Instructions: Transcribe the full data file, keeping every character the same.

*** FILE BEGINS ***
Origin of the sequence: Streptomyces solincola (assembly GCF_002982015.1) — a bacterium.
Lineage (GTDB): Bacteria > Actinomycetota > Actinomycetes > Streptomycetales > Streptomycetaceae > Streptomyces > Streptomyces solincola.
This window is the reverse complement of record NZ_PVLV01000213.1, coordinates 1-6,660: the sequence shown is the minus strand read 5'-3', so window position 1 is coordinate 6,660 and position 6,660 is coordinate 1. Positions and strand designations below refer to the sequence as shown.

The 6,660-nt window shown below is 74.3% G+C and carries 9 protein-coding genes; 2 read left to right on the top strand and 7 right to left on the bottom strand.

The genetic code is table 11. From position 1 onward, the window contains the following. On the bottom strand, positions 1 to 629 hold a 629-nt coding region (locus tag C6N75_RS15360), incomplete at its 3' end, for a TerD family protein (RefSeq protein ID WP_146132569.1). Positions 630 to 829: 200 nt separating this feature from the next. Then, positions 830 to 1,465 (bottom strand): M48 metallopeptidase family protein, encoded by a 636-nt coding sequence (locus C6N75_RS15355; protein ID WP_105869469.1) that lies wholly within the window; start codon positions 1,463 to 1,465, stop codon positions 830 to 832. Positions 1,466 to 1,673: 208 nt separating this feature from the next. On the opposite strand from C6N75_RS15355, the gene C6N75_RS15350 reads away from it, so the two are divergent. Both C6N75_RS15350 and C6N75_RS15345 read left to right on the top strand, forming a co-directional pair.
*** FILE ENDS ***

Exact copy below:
Origin of the sequence: Streptomyces solincola (assembly GCF_002982015.1) — a bacterium.
Lineage (GTDB): Bacteria > Actinomycetota > Actinomycetes > Streptomycetales > Streptomycetaceae > Streptomyces > Streptomyces solincola.
This window is the reverse complement of record NZ_PVLV01000213.1, coordinates 1-6,660: the sequence shown is the minus strand read 5'-3', so window position 1 is coordinate 6,660 and position 6,660 is coordinate 1. Positions and strand designations below refer to the sequence as shown.

The 6,660-nt window shown below is 74.3% G+C and carries 9 protein-coding genes; 2 read left to right on the top strand and 7 right to left on the bottom strand.

The genetic code is table 11. From position 1 onward, the window contains the following. On the bottom strand, positions 1 to 629 hold a 629-nt coding region (locus tag C6N75_RS15360), incomplete at its 3' end, for a TerD family protein (RefSeq protein ID WP_146132569.1). Positions 630 to 829: 200 nt separating this feature from the next. Then, positions 830 to 1,465 (bottom strand): M48 metallopeptidase family protein, encoded by a 636-nt coding sequence (locus C6N75_RS15355; protein ID WP_105869469.1) that lies wholly within the window; start codon positions 1,463 to 1,465, stop codon positions 830 to 832. Positions 1,466 to 1,673: 208 nt separating this feature from the next. On the opposite strand from C6N75_RS15355, the gene C6N75_RS15350 reads away from it, so the two are divergent. Both C6N75_RS15350 and C6N75_RS15345 read left to right on the top strand, forming a co-directional pair.